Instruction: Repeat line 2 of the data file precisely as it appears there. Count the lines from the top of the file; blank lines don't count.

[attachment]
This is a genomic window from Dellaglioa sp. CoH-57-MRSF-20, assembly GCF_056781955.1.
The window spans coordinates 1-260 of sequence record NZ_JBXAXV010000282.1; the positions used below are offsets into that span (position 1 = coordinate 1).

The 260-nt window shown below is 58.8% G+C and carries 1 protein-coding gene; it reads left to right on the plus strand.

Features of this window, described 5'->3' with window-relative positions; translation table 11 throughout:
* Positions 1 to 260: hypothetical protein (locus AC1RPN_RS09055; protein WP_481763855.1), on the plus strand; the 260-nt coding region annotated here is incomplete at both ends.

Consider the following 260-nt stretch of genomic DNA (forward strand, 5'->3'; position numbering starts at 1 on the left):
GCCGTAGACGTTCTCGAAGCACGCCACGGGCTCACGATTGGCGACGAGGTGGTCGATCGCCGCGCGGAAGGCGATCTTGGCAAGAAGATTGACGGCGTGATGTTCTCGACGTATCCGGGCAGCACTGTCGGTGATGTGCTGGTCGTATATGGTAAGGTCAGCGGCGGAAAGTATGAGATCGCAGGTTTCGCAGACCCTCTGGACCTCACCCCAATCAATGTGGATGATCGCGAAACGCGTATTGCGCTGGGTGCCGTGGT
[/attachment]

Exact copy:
The window spans coordinates 1-260 of sequence record NZ_JBXAXV010000282.1; the positions used below are offsets into that span (position 1 = coordinate 1).